Study finds more indication of life on Venus
Possibility of life on Venus has piqued scientific interest for a long time
Planet Venus, the other neighbour of Earth besides Mars is perfect example of hell. Venus is rightly called a 'greenhouse planet' since surface temperatures go upto 400 degrees Celsius. Its thick atmosphere is predominantly made of carbon dioxide and sulfuric acid droplets. Such harsh conditions are not at all conducive to life. Hence it was thought that there was no life on Venus.
But now, scientists think that life may have found a way to survive in these harsh conditions on Venus.
Scientists and researchers from MIT, Cardiff University and Cambridge University have said in a new study that presence of Ammonia may suggest that microbes may be able to live inside clouds in Venus's atmosphere. The Ammonia can neutralise Venus' highly acidic environment and create habitable space in the clouds.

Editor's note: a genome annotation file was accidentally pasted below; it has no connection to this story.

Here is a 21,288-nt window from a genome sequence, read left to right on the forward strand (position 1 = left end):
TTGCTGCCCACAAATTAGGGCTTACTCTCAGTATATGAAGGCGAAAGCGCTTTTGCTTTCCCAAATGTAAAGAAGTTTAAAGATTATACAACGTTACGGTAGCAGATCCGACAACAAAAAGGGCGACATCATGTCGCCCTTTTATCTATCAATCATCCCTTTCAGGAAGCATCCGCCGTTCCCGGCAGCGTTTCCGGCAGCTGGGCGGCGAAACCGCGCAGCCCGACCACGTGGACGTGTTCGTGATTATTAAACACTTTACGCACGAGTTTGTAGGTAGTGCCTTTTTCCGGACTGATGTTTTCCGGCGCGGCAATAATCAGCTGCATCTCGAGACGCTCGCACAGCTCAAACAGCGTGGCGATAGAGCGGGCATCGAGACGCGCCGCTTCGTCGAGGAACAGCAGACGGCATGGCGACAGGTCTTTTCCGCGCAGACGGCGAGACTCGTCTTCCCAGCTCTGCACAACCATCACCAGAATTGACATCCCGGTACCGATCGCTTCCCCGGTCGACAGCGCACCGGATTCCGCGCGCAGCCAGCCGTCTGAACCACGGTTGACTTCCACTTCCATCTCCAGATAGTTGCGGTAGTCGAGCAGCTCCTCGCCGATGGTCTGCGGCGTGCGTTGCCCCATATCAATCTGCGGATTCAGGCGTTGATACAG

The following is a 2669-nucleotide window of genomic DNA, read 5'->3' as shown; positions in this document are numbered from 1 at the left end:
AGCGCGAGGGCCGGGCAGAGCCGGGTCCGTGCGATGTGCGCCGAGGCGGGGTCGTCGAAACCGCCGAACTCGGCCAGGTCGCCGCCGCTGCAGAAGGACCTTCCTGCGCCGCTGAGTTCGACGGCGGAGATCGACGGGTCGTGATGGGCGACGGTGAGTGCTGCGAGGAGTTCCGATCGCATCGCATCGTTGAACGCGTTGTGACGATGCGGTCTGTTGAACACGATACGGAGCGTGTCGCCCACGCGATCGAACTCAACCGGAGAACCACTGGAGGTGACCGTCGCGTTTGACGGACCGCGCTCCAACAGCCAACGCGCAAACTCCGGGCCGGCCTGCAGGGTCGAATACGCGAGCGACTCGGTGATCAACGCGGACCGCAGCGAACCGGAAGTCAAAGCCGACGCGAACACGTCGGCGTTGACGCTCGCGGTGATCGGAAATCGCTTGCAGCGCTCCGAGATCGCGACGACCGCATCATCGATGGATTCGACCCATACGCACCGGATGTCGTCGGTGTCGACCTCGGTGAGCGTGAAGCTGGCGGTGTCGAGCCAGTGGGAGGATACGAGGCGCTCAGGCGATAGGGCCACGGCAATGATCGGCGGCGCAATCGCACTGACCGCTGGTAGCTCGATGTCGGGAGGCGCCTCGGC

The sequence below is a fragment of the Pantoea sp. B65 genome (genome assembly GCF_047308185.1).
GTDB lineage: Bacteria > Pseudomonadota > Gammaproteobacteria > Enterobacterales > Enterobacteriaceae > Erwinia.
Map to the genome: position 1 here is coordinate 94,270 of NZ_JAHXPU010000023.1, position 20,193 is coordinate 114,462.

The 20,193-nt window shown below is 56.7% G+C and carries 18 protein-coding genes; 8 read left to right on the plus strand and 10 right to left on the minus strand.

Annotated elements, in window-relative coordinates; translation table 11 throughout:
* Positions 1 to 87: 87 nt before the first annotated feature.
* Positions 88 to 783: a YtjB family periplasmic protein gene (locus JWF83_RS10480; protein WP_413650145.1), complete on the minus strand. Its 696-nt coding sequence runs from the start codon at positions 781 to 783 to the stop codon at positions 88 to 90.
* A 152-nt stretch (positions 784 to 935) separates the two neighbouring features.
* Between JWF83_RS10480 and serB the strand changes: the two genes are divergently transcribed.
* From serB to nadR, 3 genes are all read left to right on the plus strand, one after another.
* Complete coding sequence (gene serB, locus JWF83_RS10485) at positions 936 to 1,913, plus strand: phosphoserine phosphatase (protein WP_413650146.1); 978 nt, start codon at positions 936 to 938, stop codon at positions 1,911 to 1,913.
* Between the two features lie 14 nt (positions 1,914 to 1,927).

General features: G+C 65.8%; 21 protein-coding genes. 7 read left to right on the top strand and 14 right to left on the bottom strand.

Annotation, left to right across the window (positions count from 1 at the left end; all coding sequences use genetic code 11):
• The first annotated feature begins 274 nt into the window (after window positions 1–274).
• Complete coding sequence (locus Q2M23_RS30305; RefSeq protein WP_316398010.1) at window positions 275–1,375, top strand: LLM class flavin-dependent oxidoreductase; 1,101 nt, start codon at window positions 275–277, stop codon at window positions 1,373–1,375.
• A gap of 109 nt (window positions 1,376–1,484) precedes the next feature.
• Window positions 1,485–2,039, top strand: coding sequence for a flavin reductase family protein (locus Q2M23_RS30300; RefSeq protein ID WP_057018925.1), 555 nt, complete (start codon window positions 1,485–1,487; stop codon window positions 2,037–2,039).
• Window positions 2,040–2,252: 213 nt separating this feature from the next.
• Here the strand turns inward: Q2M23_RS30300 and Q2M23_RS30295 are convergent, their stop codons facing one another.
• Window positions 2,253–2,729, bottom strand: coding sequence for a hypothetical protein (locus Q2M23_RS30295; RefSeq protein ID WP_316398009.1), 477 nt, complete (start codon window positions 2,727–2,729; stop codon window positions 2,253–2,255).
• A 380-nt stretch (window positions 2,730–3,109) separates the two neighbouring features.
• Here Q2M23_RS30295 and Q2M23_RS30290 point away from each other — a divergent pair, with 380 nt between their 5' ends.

Moreover, these researchers think that a biological activity led to formation of Ammonia.
But can life survive in highly acidic environment?
Co-author of the study has been quoted in media reports as saying that life exists in highly acidic environs on Earth.
Venus, after Mars has always piqued scientific interest with respect to possibility of life. NASA and European Space Agency (ESA) are planning to send two spacecrafts to Venus in next 10 to 15 years. More light would be thrown on habitability of Venus' atmosphere at that time.